Some people seek to avoid bass tesonances by choosing speakers that simply don’t go low enough to be a problem - but if you value the bass in the music that clearly is not an option. Otherwis, particularly when considering existing speakers that you like and don’t want to change, you should seek to optimise speaker and listening position first, then consider room treatment, and only when you have done whatever is possible and domestically tolerable DSP may be of assistance to improve things if significant problems remain.
The balance then is any negative effect of the DSP on sound quality, which may or may not be evident to you, vs the negative effect of room issues. Reducing bass where there are peaks in response at the listening position can be quite effective, and to some extent noosting dips, but beware that boosting can much more seriously affect system performance, and can even Damage speakers, while if a the problem is a cancellation effect it will never actually be able solved by boosting.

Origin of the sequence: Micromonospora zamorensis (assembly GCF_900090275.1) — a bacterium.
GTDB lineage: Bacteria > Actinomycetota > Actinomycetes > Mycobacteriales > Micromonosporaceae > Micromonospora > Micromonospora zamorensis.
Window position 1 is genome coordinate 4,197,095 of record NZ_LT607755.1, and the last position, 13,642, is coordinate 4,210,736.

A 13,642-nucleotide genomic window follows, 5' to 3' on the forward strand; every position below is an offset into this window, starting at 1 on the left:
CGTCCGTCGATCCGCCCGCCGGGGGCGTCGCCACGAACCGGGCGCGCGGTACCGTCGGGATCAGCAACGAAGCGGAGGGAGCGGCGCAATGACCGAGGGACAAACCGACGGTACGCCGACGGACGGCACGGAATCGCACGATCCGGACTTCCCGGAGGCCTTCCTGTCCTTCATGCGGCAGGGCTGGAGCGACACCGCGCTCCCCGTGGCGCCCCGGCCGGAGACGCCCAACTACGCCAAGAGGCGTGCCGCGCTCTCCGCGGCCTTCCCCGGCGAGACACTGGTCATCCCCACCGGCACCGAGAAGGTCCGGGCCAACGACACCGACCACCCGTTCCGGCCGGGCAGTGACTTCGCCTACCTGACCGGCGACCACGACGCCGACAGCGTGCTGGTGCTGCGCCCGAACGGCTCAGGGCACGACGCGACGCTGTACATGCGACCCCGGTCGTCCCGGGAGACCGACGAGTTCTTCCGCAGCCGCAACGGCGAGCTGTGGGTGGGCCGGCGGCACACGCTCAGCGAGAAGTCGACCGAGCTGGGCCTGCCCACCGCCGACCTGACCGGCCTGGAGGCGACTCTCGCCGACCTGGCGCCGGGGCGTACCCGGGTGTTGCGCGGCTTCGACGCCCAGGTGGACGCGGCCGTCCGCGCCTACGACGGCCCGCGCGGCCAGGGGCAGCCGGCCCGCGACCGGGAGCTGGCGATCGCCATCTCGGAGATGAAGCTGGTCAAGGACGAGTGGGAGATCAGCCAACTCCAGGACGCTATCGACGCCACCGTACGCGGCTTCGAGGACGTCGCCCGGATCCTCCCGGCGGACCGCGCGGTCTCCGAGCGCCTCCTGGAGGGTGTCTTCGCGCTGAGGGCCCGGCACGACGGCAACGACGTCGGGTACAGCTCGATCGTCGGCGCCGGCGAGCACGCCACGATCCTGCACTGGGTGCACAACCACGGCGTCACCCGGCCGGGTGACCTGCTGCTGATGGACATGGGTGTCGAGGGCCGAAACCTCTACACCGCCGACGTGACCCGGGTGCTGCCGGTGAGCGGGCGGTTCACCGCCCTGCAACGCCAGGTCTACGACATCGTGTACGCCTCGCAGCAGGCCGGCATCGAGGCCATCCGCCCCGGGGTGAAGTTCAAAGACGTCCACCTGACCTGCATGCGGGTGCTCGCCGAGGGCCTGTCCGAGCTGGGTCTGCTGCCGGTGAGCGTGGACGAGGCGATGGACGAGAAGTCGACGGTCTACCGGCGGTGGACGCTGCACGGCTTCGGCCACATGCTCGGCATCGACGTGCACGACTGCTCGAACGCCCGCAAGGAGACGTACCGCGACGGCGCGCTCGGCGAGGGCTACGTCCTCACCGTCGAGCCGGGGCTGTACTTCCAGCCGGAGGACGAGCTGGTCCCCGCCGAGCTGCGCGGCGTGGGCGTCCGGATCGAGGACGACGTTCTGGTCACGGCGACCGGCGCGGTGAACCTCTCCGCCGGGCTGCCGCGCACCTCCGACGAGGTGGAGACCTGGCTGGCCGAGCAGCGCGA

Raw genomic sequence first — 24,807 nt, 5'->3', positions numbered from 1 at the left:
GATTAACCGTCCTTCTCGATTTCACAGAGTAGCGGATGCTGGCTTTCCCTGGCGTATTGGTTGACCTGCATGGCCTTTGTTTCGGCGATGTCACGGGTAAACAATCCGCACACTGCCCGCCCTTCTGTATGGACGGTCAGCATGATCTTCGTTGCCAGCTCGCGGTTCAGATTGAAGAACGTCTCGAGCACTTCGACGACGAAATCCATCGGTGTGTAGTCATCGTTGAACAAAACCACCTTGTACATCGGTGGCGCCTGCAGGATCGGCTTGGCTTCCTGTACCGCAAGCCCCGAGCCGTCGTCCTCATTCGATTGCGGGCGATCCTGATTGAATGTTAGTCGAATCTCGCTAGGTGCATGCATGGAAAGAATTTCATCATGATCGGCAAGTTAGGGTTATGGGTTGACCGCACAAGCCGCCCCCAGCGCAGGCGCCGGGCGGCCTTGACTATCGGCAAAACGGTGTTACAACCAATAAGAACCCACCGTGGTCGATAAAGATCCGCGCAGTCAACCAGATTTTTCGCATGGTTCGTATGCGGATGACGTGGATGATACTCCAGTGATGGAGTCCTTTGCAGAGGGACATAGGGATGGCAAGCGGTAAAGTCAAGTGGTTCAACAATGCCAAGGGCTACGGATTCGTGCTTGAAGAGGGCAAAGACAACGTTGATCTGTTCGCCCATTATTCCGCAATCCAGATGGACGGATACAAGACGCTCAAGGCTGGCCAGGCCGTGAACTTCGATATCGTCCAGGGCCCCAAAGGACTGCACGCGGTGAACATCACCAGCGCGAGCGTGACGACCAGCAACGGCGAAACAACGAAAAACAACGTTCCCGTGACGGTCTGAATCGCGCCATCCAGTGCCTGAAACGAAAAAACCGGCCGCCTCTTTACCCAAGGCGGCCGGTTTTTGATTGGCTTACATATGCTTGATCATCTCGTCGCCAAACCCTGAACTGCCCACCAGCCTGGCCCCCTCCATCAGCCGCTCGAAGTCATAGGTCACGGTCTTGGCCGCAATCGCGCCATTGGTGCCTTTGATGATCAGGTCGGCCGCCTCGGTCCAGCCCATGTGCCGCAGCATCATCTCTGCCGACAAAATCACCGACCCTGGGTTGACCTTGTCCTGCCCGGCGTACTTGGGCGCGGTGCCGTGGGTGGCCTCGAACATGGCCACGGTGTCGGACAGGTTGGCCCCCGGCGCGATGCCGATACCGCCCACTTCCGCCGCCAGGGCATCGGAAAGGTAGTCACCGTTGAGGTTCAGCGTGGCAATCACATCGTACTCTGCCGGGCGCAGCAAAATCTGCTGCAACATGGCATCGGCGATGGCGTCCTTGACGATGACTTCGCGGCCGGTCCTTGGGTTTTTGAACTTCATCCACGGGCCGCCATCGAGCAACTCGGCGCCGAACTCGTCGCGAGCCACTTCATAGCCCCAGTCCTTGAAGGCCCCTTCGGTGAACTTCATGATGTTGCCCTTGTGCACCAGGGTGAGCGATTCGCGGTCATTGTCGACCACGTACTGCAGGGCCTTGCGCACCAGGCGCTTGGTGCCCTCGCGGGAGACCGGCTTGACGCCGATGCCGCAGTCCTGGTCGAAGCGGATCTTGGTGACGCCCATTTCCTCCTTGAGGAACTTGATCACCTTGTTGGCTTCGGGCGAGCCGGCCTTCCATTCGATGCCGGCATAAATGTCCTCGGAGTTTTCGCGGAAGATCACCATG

The reason boosting is not adviseable other than only slightly is this: say you have a 12dB dip - by no means an extreme example: To raise the level at that frequency by 12 dB means 8 times the power, so if you are playing at a level where crescendos use any more than one eighth of the power amp’s maximum peak power capability before clipping, boosting by 12dB would mean any peaks in the music at that frequency would take the amp into clipping on those peaks, risking damage to speakers and possibly amp.